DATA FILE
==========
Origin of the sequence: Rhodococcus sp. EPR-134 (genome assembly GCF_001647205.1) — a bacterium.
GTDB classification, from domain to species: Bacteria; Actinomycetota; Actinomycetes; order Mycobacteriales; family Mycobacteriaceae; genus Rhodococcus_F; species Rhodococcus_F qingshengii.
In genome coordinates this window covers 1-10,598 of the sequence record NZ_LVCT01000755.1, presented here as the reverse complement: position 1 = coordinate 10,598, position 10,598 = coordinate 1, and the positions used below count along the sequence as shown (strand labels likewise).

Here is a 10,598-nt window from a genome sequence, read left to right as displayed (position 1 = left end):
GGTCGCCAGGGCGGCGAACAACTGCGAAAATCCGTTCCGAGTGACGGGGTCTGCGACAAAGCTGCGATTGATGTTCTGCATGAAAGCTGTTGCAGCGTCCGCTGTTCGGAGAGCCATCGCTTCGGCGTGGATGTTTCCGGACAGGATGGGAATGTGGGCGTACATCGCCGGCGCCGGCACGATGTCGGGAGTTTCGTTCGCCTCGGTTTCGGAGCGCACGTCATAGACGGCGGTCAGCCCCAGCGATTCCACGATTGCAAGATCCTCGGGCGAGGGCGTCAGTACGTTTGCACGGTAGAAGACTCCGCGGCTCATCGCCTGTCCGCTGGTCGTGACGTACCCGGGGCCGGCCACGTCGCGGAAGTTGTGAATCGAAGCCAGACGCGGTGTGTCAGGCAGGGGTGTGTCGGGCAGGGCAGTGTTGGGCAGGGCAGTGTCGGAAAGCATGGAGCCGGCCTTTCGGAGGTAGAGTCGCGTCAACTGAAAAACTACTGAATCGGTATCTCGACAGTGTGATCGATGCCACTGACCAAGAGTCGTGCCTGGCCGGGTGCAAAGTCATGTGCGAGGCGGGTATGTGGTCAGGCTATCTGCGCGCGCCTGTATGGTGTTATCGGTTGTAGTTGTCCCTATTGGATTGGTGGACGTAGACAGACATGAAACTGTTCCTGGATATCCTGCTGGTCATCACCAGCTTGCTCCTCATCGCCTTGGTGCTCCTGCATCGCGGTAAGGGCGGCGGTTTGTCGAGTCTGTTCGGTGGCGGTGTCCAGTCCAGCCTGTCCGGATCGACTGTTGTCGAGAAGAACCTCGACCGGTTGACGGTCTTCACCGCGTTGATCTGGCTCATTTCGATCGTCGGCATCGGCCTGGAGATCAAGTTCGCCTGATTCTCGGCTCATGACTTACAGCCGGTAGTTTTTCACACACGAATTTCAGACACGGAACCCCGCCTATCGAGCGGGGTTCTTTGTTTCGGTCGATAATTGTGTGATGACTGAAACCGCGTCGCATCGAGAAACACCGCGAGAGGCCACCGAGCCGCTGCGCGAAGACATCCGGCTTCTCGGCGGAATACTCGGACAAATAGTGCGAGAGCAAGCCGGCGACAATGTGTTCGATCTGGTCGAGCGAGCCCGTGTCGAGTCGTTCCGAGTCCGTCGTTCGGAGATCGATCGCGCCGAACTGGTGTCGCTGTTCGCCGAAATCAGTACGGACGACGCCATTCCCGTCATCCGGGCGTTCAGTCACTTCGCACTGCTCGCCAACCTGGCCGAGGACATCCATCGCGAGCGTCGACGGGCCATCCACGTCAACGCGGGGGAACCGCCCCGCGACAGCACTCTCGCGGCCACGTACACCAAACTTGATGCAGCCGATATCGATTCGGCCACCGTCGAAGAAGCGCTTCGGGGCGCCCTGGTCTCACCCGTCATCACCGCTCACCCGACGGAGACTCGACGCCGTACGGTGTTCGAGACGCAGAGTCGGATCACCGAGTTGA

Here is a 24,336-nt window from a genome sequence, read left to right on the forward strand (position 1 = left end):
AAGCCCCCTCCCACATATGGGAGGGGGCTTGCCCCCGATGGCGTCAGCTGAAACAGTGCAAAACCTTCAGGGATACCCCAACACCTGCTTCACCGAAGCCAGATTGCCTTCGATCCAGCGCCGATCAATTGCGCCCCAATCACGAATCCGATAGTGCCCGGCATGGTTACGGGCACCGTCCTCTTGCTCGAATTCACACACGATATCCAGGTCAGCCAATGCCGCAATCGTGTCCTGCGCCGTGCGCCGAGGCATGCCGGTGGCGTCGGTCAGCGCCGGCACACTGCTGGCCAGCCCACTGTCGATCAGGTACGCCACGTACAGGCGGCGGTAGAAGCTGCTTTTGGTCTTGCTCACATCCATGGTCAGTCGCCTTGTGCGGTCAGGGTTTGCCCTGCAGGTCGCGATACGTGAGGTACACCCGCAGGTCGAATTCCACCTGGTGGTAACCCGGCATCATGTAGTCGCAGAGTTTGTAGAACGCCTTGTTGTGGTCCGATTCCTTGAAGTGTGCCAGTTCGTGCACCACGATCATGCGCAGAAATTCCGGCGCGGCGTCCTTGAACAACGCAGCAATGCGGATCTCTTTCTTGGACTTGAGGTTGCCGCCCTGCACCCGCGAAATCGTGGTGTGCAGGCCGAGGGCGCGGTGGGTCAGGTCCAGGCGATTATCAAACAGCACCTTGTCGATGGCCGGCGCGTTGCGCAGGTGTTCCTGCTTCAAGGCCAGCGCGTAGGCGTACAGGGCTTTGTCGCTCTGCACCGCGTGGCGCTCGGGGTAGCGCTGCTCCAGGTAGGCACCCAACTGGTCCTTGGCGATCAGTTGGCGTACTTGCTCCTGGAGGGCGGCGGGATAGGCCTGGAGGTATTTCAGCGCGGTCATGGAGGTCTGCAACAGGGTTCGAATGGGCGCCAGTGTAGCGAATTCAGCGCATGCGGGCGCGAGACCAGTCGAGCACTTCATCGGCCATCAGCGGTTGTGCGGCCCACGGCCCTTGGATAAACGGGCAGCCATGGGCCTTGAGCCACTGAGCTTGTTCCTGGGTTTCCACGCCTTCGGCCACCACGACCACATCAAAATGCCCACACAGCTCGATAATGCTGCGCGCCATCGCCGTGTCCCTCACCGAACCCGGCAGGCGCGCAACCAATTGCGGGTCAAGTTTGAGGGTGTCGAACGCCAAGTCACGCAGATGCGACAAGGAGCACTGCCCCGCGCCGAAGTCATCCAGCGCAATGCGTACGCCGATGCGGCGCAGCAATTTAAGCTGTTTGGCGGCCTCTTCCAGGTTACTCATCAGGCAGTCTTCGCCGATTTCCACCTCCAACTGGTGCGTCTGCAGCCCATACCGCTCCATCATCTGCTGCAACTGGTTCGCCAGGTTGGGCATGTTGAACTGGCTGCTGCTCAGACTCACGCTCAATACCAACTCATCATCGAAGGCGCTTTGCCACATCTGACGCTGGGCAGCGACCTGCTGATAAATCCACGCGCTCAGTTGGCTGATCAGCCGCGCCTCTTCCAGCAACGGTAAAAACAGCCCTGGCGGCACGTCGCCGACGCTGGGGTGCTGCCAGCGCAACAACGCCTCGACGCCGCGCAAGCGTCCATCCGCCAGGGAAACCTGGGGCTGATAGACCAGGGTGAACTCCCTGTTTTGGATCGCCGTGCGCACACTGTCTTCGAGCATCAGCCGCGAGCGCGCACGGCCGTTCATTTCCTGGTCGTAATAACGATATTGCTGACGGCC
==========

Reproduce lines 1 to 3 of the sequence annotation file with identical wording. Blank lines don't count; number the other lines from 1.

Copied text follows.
Origin of the sequence: Rhodococcus sp. EPR-134 (genome assembly GCF_001647205.1) — a bacterium.
GTDB classification, from domain to species: Bacteria; Actinomycetota; Actinomycetes; order Mycobacteriales; family Mycobacteriaceae; genus Rhodococcus_F; species Rhodococcus_F qingshengii.
In genome coordinates this window covers 1-10,598 of the sequence record NZ_LVCT01000755.1, presented here as the reverse complement: position 1 = coordinate 10,598, position 10,598 = coordinate 1, and the positions used below count along the sequence as shown (strand labels likewise).